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Tuesday, 10 April, 2012

MySQL Performance: 5.6-labs is opening a new era..

I think every performance engineer in his life is time to time meeting some curious performance problems within an application (not only MySQL) which is looking out of understanding and over a time only continuing to increase a headache.. (until not resolved, of course.. ;-))

I've met many of them in the past while working in the Sun Benchmark Center, but did not expect to meet it so soon once started my official work in MySQL team ;-))

The problem is looked as simple as nothing else, and that's why it was several time more painful than anything else too :-))

Let me explain: since of the beginning of this year I've got for MySQL performance testing a 32cores (bi-thread) Intel server running Oracle Linux. And ss soon I've got it, I've deployed my tools on it and started my tests..

The main surprise for me came on the Read-Only test:
  • what can me more simply than Read-Only workload?..
  • specially when the data work set is small enough to fit the InnoDB Buffer Pool and remain fully cached?..
  • the test case is a simple Sysbench OLTP_RO workload, so nothing surprising here, many times tested by others..
  • running the test on both MySQL 5.5 and 5.6, to be sure nothing wrong came with 5.6 code..
But let's get a look on the difference in results obtained with 1, 16 and 32 concurrent users:
  • well, on a single user thread performance numbers may be quite random and vary from test to test..
  • but what is blocking any performance increase when we're moving from 16 concurrent users to 32?..
  • there are 32cores on the server and from the HW power point there is no limit yet..
  • from the SW point: other applications are scaling well on this server, then regarding InnoDB - if on 5.5 it's at least reporting the increased contention on the "kernel_mutex", then on 5.6 it's reporting just nothing!..
  • same "problem" with PFS (Performance Schema) - no any increased contention is reported..

We're simply lacking and instrumentation somewhere to find the source of the problem..

So, then I've started a long weeks of testing + in depth code profiling to understand what's going on.. Of course, I did not spend all of my time on resolving only this problem :-)) But you may understand as well than any other issues became less critical in my mind, because when you're hitting such a huge scalability limit without any contentions reported by the code.. - do you worry then about response time in your tests or any other benchmarks?.. - it's just looking like a huge bug or invisible contention.. - you're turning around it.. able to see the impact.. but still cannot see why it happens :-))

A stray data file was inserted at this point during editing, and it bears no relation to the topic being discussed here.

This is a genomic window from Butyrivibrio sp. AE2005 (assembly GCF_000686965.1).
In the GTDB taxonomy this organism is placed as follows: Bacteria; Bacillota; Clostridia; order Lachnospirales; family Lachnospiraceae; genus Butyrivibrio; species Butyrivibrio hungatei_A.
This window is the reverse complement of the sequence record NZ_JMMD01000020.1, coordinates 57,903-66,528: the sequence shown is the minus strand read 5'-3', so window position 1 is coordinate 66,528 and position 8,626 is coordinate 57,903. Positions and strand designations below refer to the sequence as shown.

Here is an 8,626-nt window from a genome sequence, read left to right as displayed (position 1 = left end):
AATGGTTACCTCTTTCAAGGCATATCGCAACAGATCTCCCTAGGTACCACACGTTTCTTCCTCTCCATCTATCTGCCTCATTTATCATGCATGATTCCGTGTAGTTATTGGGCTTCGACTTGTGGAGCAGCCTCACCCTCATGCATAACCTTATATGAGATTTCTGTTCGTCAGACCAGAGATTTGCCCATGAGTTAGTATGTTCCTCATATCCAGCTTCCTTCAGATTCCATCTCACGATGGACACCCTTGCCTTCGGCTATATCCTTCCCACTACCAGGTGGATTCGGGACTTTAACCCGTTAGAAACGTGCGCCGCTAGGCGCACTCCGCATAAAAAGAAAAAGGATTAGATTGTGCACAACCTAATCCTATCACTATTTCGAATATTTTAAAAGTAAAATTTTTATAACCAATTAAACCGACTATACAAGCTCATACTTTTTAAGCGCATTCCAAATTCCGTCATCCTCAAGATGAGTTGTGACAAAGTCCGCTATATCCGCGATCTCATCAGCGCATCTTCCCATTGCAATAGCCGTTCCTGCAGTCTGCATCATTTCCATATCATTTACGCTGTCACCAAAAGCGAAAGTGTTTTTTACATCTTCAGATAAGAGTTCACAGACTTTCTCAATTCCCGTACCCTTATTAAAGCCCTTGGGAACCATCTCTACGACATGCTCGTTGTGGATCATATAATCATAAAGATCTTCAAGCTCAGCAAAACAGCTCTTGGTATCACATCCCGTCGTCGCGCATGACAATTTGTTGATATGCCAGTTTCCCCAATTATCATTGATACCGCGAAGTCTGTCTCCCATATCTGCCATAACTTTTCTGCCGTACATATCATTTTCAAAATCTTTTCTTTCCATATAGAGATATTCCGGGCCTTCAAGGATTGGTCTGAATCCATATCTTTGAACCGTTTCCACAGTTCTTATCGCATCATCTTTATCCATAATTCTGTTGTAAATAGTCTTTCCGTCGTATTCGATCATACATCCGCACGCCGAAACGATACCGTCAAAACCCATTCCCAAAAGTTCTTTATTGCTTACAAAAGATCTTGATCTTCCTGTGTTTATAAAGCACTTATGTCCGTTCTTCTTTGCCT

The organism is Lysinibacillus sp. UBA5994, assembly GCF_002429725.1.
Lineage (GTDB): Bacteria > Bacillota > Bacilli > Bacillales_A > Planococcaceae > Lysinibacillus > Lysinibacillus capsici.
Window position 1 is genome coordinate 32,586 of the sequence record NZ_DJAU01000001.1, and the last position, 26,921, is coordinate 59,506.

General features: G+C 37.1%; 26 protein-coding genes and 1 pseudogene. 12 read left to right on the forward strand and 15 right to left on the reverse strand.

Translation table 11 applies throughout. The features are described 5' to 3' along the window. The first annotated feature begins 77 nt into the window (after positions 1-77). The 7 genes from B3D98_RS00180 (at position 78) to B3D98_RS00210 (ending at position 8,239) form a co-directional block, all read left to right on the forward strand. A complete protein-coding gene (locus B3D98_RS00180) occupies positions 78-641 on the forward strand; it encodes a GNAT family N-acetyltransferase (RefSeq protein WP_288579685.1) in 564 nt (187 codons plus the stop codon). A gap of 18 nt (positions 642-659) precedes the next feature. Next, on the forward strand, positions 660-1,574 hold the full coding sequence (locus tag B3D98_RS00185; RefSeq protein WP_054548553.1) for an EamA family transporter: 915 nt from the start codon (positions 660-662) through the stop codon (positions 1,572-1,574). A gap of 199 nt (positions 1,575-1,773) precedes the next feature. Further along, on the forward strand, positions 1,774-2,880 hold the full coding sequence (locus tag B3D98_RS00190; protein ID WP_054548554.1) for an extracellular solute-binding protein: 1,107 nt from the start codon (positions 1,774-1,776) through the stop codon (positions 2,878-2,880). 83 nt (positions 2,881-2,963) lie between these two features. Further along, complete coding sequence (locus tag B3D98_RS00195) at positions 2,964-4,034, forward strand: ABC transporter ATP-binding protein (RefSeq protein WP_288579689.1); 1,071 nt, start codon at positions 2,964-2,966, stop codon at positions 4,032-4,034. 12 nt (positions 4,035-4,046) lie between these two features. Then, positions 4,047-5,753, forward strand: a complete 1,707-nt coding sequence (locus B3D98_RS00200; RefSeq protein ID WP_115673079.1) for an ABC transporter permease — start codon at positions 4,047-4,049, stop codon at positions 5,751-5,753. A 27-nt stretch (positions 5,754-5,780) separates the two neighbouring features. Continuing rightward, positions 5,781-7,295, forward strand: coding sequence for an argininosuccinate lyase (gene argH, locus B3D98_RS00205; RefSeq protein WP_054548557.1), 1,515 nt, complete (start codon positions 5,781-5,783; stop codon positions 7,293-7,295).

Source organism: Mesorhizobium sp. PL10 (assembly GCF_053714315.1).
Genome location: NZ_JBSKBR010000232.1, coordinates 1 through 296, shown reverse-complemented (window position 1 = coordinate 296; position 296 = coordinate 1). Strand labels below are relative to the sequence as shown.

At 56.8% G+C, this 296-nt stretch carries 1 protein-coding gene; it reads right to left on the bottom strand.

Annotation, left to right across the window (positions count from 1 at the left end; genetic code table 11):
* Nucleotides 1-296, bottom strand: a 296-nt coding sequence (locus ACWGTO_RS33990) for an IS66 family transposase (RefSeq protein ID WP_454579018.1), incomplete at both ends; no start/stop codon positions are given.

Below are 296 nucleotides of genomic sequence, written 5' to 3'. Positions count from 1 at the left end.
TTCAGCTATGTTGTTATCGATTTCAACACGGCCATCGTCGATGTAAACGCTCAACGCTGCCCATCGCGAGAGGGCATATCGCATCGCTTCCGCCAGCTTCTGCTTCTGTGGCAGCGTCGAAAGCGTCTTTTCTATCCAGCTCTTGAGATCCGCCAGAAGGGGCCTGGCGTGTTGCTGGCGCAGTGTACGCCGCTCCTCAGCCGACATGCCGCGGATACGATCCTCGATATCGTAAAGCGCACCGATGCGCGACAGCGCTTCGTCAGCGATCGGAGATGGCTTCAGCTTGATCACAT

Well, to make it shorter - at one point of time a quantity of test results and analyzed cases should move to a quality of the final improvement in the code ;-)) so, when there was a time for our planned Performance Meeting in Paris, there was enough of data to discuss from my side, and this scalability limit was one of the main points in agenda..

Our brainstorming meeting was a true success! And I'd say it's a real pleasure when you're living such kind of events in your life.. - summarized all our skills together, we profiled the code dipper and dipper, arriving finally to assembler level to discover what is going on ;-)) There was such a strong complicity in this teamwork that we quickly understood that we simply MUST fix this issue ;-)) And finally we got it fixed!.. - it was even hard to believe the solution was so close.. Well, generally you know that it may happen in "some cases", but that it happens with MySQL code which is RDBMS and not at all HPC related?? (HPC - High Performance Computing)..

The scalability issue came from the effect that we got some code zones (data structures) in MySQL/InnoDB which became too hot on CPU cacheline!.. I'll not repeat the same details explained by Mikael in his blog post, but rather just will present you few most spectacular graphs comparing performance before and after G5 (the code name we used to call this improvement feature):

- over 50% performance improvement!.. ;-))

An even more spectacular on Sysbench RO SELECT RANGES test:

- up to x6 times(!) faster ;-))
And it's for a long time now I did not see something so spectacular in MySQL Performance ;-))

All these improvement and many other are available right now within MySQL 5.6-labs release!
Don't wait to try it!

what else to say?.. - I'm just proud to be part of it :-)) and enjoying my MySQL "full time" more than ever.. ;-))

Stay tuned, more is coming ;-))
We're living a great time..


P.S. BTW, did I forget to say you we're hiring @MySQL ?.. ;-))

Posted by Dimitri at 17:39
Categories: MySQL
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